Holness On China: ‘Virtually Impossible Not To Engage With Them’

Prime Minister Andrew Holness has assured the Jamaican public that the country’s relationship with China will grow stronger as successive governments have sought to strengthen multilateral ties with the Asian superpower.

Holness noted that China, as the second largest economy in the world, paired with a relationship that has endured between the two nations for the last 40 years, non-Jamaica-China interactions are nearly impossible.

“In the national discourse, there is a sense of concern about our relationship with China. It is virtually impossible for Jamaica not to engage with China – culturally, socially and economically,” he said.

He was speaking during his keynote address at the handover ceremony of the Jamaica China Goodwill Infant School in Olympic Gardens, St. Andrew on Wednesday, October 31.

Several groups and individuals continue to voice their strong objection to the seeming increase in the dispensation of grants, loans and ‘gifts’ from China to Jamaica – with some asking how these loans will be repaid.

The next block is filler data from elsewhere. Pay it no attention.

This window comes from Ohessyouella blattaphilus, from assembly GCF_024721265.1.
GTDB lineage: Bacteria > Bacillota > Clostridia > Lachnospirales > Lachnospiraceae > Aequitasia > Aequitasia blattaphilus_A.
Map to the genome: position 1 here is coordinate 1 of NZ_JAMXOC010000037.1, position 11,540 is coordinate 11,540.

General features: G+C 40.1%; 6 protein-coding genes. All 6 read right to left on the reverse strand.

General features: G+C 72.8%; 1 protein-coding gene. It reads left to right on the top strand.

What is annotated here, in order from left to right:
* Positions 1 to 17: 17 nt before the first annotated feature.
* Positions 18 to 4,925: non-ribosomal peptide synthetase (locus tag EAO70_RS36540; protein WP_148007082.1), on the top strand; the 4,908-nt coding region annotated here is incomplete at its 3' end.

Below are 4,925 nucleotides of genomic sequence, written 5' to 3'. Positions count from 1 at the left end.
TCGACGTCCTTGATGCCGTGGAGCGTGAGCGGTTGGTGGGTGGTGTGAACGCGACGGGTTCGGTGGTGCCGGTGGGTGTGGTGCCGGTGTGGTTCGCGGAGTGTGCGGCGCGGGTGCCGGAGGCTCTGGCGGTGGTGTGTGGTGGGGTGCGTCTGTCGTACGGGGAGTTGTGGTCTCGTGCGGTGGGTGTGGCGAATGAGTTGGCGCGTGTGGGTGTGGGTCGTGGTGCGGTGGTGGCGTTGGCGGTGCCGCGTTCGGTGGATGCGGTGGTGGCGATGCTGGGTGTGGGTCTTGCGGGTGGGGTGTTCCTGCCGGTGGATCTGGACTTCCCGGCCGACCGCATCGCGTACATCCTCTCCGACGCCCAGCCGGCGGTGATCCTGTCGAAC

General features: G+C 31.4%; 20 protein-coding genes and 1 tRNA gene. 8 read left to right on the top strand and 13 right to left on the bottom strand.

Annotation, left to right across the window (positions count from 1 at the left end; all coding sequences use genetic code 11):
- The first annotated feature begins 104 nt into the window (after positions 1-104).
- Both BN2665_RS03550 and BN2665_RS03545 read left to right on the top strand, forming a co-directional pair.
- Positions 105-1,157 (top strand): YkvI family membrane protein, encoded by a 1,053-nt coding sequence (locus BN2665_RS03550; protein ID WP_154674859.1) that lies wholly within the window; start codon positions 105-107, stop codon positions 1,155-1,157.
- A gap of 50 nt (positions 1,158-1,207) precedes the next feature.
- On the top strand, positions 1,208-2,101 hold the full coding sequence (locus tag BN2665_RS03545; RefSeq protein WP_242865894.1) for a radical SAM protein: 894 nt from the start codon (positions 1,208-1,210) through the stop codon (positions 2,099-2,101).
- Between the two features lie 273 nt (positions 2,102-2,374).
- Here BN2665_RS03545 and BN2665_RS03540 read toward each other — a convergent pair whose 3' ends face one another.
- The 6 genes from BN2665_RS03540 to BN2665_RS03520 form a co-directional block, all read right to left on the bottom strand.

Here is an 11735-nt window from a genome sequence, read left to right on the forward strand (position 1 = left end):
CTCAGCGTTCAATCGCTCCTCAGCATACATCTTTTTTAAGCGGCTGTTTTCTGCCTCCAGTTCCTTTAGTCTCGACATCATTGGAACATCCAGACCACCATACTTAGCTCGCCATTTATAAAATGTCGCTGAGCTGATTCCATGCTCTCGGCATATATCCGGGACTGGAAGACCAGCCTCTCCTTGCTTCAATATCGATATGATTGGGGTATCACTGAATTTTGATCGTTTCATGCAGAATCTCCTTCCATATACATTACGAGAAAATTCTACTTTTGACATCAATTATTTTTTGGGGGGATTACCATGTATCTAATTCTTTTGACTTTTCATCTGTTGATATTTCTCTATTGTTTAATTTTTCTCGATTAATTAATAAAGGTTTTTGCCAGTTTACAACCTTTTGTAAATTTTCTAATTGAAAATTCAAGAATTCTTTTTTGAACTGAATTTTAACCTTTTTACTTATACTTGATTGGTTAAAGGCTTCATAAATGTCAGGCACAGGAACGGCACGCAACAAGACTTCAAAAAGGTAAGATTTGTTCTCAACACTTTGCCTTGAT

The latest concern was expressed Tuesday by a leading financial manager who said Jamaica should take care that it will be able to repay all the loans it is getting from China, lest default causes this country to lose important national assets to the Asian country.

Holness responded in part to those concerns, arguing that the government will only take on ‘what it can chew’.

“What we must ensure is if we borrow, we borrow smartly, seek the best rates and make a commitment – as we have made with other countries and multilateral institutions – that we must repay our loans,” he said.

According to Holness, the issue would truly lie in how that engagement should be pursued, as he contended, “There are parameters within which our relationship operates and we have mutual respect and regard for each other.”

Holness further remarked that Jamaica’s relationship spans governments as administrations led by both parties have reached out to broaden capacity in areas such as infrastructure development, education and training cooperation, healthcare delivery and improvement, among others.

By: Franklin McKnight


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